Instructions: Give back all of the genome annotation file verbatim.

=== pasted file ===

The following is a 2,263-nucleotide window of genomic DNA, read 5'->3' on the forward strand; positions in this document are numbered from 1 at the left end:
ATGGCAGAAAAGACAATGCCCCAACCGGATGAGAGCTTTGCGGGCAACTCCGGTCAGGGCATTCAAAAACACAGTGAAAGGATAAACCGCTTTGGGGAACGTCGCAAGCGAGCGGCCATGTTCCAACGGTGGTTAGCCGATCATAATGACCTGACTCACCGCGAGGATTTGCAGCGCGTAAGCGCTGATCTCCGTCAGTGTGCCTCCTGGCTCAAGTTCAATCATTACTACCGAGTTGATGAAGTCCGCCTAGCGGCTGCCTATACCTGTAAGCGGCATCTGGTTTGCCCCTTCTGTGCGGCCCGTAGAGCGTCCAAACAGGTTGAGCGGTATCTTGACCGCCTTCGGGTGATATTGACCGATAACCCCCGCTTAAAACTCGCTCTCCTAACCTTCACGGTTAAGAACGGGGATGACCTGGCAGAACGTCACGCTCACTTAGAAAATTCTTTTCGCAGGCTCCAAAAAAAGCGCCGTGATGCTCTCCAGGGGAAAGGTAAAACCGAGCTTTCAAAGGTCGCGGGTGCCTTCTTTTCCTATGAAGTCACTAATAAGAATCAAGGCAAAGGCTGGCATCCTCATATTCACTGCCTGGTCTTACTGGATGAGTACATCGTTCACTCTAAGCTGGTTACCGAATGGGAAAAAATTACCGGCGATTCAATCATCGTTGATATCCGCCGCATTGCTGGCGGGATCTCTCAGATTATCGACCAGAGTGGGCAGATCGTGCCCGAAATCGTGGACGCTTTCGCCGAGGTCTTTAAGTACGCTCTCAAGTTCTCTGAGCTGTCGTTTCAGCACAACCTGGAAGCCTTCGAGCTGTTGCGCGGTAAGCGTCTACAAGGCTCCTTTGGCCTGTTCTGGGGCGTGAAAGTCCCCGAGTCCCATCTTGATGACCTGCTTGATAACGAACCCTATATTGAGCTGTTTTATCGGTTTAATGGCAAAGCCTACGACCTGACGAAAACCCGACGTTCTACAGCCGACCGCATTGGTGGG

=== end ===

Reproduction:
The following is a 2,263-nucleotide window of genomic DNA, read 5'->3' on the forward strand; positions in this document are numbered from 1 at the left end:
ATGGCAGAAAAGACAATGCCCCAACCGGATGAGAGCTTTGCGGGCAACTCCGGTCAGGGCATTCAAAAACACAGTGAAAGGATAAACCGCTTTGGGGAACGTCGCAAGCGAGCGGCCATGTTCCAACGGTGGTTAGCCGATCATAATGACCTGACTCACCGCGAGGATTTGCAGCGCGTAAGCGCTGATCTCCGTCAGTGTGCCTCCTGGCTCAAGTTCAATCATTACTACCGAGTTGATGAAGTCCGCCTAGCGGCTGCCTATACCTGTAAGCGGCATCTGGTTTGCCCCTTCTGTGCGGCCCGTAGAGCGTCCAAACAGGTTGAGCGGTATCTTGACCGCCTTCGGGTGATATTGACCGATAACCCCCGCTTAAAACTCGCTCTCCTAACCTTCACGGTTAAGAACGGGGATGACCTGGCAGAACGTCACGCTCACTTAGAAAATTCTTTTCGCAGGCTCCAAAAAAAGCGCCGTGATGCTCTCCAGGGGAAAGGTAAAACCGAGCTTTCAAAGGTCGCGGGTGCCTTCTTTTCCTATGAAGTCACTAATAAGAATCAAGGCAAAGGCTGGCATCCTCATATTCACTGCCTGGTCTTACTGGATGAGTACATCGTTCACTCTAAGCTGGTTACCGAATGGGAAAAAATTACCGGCGATTCAATCATCGTTGATATCCGCCGCATTGCTGGCGGGATCTCTCAGATTATCGACCAGAGTGGGCAGATCGTGCCCGAAATCGTGGACGCTTTCGCCGAGGTCTTTAAGTACGCTCTCAAGTTCTCTGAGCTGTCGTTTCAGCACAACCTGGAAGCCTTCGAGCTGTTGCGCGGTAAGCGTCTACAAGGCTCCTTTGGCCTGTTCTGGGGCGTGAAAGTCCCCGAGTCCCATCTTGATGACCTGCTTGATAACGAACCCTATATTGAGCTGTTTTATCGGTTTAATGGCAAAGCCTACGACCTGACGAAAACCCGACGTTCTACAGCCGACCGCATTGGTGGG